Facebook's chief executive officer Mark Zuckerberg has been summoned by a UK Parliamentary Committee probing the data breach of over 50 million Facebook users by Cambridge Analytica, a British data analytics company.
And according to Reuters, Alex Stamos - who is now Facebook's chief information security officer - could leave the company by August.
"I believe the Judiciary Committee needs to look into exactly what happened", Feinstein said. Facebook maintains that the use of the data wasn't a "data breach", since the data was voluntarily provided. It also denied any wrongdoing over the Facebook data it acquired from Cambridge University psychology professor Alex Kogan. "I am also hopeful he will support document requests to Cambridge Analytica and Trump campaign officials".
In addition, attorneys general of USA states MA and CT have launched investigations into the handling of Facebook data, while the attorney general's office in California-where Facebook is headquartered-revealed their concerns about the matter.
NY and MA attorneys general are demanding that Facebook hand over information about how Cambridge Analytica used its data.
The UK's Information Commissioner's Office said Monday that it was trying to obtain a warrant to search the offices of Cambridge Analytica in London.
In May 2014, access to friends data was restricted by Facebook in a platform upgrade, the DPC said.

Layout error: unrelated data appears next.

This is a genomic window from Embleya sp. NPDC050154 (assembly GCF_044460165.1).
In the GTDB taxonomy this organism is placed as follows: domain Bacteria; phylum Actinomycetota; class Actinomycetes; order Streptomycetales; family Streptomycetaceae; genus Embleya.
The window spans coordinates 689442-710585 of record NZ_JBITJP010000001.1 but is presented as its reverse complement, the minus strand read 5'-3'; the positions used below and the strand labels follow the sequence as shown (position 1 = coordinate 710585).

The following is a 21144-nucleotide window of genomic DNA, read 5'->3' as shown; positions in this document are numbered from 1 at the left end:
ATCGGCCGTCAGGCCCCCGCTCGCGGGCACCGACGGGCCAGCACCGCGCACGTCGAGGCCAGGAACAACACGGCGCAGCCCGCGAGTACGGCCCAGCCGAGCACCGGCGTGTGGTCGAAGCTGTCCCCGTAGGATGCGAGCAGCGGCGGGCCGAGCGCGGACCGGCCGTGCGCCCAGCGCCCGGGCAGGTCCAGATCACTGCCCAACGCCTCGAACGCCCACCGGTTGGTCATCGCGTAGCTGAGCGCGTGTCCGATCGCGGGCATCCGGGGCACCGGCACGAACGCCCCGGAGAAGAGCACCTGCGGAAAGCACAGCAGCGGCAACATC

Facebook said in a statement that if Cambridge Analytica still held the data it would be a "grave violation of Facebook's policies". "They were anxious that they were going to build their own social networks".
The CBS report stated Cambridge Analytica was employed to do "targeted digital advertising", as well as a "large TV buy" for advertising, but the campaign's digital arm was built around data from the RNC.
A spokeswoman for Senate Intelligence Committee Vice Chairman Mark R. Warner (D-Va.) said that he too is interested in speaking to Wylie.
The data was harvested by an application developed by a British academic, Aleksandr Kogan, the newspapers said. It's also no secret that Cambridge Analytica saw itself on the cutting edge of psychographic profiling.
Executives from Cambridge Analytica spoke to undercover reporters from Channel 4 News about the dark arts used by the company to help clients, which included entrapping rival candidates in fake bribery stings and hiring prostitutes to seduce them.
On Tuesday, Wylie said he found Facebook's reaction to the revelations weird. "I must emphatically state that Cambridge Analytica does not condone or engage in entrapment, bribes or so-called "honeytraps", and nor does it use untrue material for any purposes".
Neither Twitter nor Instagram are accused of using personal data in a similar way to the dispute concerning Cambridge Analytica and Facebook, although one person suggested an extreme approach to data security as the solution.
The move comes after Bloomberg News first reported the FTC could already be investigating.
The firm said Mr Nix's statements "do not represent the values or operations of the firm and his suspension reflects the seriousness with which we view the violation".